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Joy, and some delays in Buffalo as students make a rainy return

Joy, and some delays in Buffalo as students make a rainy return

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first day of school (copy)

Students and parents wait in line on the first day of school at PS64 Frederick Law Olmsted Elementary School.

As students in Western New York's largest school district returned to the classroom today – some for the first time in more than 18 months – there was joy, and a few delays amid the raindrops.

"When we’re gathered here today on a day like this so special, after 18 long, hard, difficult months, for all of us, we are filled with joy, we are filled with gratitude that we are here today," Buffalo Public Schools Superintendent Kriner Cash said as he marked the first day at Buffalo Academy for the Visual and Performing Arts.

Camden Church, a 10th-grade student at Charter School for Applied Technologies High School, talks about why he's excited to be back in school this year. He also demonstrates his piano chops with a short performance.

Buffalo is struggling with a bus driver shortage being felt around the country, and before school started reduced the number of routes to 510 to deal with the loss of more than 150 bus drivers. But today, there were 30 drivers who did not report to work, Cash said.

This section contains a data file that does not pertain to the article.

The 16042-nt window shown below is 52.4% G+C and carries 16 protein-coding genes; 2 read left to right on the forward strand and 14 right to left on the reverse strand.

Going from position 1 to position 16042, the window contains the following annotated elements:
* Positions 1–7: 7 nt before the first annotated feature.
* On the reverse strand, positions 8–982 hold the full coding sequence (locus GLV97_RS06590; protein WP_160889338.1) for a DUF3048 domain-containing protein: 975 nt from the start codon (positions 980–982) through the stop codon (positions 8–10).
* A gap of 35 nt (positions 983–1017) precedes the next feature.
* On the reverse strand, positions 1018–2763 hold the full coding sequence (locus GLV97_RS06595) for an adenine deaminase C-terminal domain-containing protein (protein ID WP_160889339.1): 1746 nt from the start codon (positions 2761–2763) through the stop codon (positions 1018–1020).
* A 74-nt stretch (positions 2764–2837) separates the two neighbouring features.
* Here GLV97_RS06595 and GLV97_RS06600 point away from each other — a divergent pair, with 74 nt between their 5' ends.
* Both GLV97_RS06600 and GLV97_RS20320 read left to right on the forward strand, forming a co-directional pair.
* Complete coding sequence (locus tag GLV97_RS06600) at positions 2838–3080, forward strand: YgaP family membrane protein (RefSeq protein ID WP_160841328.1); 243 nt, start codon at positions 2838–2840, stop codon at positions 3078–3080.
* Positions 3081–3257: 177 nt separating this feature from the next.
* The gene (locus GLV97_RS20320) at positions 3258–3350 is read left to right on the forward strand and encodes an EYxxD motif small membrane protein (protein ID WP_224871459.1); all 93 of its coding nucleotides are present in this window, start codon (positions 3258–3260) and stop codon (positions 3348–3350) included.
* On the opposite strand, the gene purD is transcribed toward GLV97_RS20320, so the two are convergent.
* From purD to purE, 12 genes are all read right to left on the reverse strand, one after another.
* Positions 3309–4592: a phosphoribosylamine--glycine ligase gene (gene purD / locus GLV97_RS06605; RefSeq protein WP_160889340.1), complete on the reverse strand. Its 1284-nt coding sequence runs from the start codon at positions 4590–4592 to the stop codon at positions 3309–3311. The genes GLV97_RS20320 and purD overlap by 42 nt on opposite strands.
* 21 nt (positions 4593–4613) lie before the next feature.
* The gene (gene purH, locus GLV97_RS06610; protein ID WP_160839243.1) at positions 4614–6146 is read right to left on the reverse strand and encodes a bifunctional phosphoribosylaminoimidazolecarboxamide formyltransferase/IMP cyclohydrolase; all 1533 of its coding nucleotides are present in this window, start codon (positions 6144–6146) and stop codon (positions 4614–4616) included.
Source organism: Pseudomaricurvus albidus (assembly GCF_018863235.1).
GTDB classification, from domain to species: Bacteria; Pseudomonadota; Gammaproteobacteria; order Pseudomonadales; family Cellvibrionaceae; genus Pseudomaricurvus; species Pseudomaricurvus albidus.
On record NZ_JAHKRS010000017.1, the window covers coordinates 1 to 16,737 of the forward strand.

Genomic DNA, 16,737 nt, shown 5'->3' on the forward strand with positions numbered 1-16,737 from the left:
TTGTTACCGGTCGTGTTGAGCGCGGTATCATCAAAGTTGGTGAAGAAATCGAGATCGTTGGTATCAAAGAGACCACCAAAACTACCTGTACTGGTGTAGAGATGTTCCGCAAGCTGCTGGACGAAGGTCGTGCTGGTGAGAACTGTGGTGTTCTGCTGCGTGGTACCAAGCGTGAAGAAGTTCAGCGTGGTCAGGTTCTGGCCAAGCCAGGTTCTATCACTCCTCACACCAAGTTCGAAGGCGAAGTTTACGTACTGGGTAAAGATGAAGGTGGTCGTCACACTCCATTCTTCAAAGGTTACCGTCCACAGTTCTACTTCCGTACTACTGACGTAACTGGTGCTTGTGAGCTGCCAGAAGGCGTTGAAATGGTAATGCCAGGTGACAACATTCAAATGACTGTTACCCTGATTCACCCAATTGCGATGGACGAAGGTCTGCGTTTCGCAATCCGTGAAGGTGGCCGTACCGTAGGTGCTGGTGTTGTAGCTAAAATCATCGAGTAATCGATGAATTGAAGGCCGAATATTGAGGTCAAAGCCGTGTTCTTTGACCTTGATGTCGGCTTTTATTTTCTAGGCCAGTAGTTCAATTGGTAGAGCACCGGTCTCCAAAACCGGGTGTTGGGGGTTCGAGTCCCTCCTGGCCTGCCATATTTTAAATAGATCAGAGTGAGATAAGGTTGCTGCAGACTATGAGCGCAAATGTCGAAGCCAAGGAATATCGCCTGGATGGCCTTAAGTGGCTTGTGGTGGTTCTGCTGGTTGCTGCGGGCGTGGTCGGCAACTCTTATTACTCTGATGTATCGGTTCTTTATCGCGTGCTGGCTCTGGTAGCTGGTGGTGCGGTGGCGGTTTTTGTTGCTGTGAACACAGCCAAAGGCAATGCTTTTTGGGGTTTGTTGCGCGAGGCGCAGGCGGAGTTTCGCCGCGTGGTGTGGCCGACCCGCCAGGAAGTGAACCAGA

"We had the other 480 drivers drop their children and then the drivers went back to pick up the children," he said. "Parents were informed there were driver shortages."

And when they got to school, some students encountered long lines outside as they waited to enter the buildings. Cash said that was probably due to the health screening.

Parents fill out a daily health questionnaire online, and schools are taking students' temperatures when they arrive.

"They have to get their temperatures checked through a scanner. Some schools are more efficient at that," Cash said. "But this is the first day, so we're pressure testing that system as we go through."

The superintendent said the main goal is to keep the coronavirus out of schools.

"We ask parents' patience while we work through that system," he said.

And to parents who are concerned or anxious about sending their children back to school full time, Cash was sympathetic.

"I feel you. I understand exactly how you feel. This has been a terrible, terrible scourge. It's a global pandemic," he said. 

He said he will get a full report of all aspects of the opening at the end of the day.

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